In the ETM, various carriers can be imported from outside the area of your interest. For electricity, (collective) heat and hydrogen, there are no domestic on-the-spot CO2 emissions: these carriers are produced elsewhere and hence CO2 emissions resulting from this production also take place outside your area. One of the main principles of the ETM CO2 calculation is that emissions are assigned to the location where energy is used, rather than produced. This means that, by default, the ETM does take into account emissions of imported carriers.
The default emission factors for imported electricity, heat and hydrogen can be found in the emission factor article. In the model, the user can change these emission factors.
The sections below provide more background on the emissions of imported electricity.
The default setting for imported electricity depends on the chosen region and starting year. The user can change this default setting for both the present and future year in the ETM's Flexibility → Import/Export section. The tables below give some guidance in choosing an appropriate emission factor in your scenario.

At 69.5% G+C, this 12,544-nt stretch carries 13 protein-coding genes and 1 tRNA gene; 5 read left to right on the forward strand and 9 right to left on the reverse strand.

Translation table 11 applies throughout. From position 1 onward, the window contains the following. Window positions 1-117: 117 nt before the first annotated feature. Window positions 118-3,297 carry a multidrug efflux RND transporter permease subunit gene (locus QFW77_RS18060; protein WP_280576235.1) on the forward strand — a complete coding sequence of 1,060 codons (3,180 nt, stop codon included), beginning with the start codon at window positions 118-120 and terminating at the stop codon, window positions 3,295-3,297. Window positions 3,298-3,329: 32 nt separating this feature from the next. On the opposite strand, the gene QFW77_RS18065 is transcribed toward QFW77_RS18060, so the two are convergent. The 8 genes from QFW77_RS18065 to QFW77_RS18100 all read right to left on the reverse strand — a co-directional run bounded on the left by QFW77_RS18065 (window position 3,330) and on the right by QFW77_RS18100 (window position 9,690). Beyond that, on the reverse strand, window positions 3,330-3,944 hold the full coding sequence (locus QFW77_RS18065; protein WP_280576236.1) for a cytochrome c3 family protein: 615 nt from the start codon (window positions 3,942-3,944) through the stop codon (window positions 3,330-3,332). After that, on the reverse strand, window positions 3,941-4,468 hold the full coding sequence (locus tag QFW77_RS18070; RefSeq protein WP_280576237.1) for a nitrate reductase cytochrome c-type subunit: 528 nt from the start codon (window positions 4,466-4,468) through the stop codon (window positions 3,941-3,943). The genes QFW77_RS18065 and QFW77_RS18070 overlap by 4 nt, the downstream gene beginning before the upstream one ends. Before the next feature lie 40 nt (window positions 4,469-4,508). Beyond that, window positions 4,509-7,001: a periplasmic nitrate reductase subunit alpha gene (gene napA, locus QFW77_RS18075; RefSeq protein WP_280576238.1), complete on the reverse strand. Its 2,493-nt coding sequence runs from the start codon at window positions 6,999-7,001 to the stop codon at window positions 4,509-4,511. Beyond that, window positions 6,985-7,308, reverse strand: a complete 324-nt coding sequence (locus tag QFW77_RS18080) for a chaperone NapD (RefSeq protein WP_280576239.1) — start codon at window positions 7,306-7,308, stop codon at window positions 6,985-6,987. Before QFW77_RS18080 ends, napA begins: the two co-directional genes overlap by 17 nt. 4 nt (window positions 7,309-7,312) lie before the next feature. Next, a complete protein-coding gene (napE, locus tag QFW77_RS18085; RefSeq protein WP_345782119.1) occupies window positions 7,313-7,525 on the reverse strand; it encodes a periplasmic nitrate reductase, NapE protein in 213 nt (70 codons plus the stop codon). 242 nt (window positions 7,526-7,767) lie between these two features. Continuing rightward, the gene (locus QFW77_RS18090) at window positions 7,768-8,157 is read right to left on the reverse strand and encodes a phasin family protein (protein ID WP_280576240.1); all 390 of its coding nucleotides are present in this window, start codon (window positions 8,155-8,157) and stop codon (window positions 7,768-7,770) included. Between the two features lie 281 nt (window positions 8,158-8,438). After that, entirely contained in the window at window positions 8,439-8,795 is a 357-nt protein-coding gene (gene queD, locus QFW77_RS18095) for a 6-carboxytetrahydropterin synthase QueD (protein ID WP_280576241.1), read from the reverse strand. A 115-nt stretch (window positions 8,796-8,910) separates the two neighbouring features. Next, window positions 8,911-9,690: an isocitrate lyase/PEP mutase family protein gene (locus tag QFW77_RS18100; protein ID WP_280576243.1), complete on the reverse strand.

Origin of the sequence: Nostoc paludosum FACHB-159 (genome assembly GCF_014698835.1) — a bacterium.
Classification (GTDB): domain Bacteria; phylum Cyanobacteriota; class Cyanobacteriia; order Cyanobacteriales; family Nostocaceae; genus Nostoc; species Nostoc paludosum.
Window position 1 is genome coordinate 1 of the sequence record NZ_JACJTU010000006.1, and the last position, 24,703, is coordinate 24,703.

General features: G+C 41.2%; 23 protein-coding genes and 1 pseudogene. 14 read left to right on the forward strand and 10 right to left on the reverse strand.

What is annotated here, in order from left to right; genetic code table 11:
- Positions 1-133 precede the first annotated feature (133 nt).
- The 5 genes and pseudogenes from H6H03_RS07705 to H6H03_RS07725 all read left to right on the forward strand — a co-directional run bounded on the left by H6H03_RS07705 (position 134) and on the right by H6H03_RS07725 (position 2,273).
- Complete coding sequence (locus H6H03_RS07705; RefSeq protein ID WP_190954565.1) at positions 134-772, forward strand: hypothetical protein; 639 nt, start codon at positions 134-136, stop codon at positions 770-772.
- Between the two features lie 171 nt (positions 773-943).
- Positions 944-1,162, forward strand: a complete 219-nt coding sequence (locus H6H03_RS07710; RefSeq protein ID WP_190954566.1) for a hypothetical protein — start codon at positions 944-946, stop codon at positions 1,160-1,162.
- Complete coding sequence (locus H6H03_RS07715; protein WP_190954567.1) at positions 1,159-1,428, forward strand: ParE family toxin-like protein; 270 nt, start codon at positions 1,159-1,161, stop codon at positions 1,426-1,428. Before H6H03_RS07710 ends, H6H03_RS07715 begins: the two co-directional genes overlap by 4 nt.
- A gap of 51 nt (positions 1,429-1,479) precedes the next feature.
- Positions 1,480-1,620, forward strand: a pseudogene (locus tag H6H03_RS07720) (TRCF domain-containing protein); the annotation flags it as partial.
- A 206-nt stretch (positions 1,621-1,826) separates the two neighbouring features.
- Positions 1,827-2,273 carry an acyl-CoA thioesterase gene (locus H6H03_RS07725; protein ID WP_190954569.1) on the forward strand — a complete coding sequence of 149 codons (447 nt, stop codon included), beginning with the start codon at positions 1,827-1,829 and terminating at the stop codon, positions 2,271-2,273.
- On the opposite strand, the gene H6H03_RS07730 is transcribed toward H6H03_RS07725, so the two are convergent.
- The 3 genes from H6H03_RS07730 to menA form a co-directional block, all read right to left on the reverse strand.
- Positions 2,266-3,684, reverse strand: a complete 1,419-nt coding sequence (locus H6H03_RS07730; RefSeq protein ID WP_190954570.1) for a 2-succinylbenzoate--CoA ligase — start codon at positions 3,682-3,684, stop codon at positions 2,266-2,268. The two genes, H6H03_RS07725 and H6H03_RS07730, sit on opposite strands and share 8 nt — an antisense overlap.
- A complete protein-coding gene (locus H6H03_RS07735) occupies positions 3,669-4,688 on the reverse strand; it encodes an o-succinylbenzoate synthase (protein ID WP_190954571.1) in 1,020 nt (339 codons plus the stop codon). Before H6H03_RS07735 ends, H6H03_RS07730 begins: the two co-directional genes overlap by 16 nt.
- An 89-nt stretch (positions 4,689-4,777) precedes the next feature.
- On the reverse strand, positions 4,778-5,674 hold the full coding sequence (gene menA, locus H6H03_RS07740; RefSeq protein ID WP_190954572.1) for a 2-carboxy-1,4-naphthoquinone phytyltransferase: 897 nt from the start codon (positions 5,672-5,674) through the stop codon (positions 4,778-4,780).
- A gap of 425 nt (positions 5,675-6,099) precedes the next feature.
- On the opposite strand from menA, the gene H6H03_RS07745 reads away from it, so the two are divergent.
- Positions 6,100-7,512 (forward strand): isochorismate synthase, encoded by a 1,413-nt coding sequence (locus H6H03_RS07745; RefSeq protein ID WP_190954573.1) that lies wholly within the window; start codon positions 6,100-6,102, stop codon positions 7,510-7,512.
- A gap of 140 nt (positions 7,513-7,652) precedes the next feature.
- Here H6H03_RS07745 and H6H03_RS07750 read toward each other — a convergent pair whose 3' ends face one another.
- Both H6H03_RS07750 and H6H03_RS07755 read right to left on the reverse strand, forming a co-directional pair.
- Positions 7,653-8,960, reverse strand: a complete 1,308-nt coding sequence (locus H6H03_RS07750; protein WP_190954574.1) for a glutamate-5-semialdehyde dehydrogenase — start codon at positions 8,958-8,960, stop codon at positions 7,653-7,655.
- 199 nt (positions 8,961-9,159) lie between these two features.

Country specific values
The European Environment Agency offers an overview of all European Union countries and their gCO2 emission per kWh. On their website you can select a specific country and you can select the average of all the 28 European Union member states in from 1990 til 2014 (EEA, 2018). Table 1 shows an overview of 2015 data.
|Member State||gCO2 emissions / kWh|
|European Union (28 countries)||314.4|
Table 1: Table with optional 2015-values by country, from: (EEA, 2018)
Carrier-technology specific values
Table 2 shows the CO2 emissions of some carrier-technology combinations.
Table 2: with carrier-technology dependent CO2 emissions / kWh, from: (Turkoni et al., 2013). Note: this is data from a Life Cycle Assessment and has a larger scope than the emissions at the production plant only.
- EEA, 2018
- CBS, 2015
- Turconi et al., 2013: Life cycle assessment (LCA) of electricity generation technologies: Overview, comparability and limitations. Renewable and Sustainable Energy Reviews, 28, 555-565. DOI: 10.1016/j.rser.2013.08.013.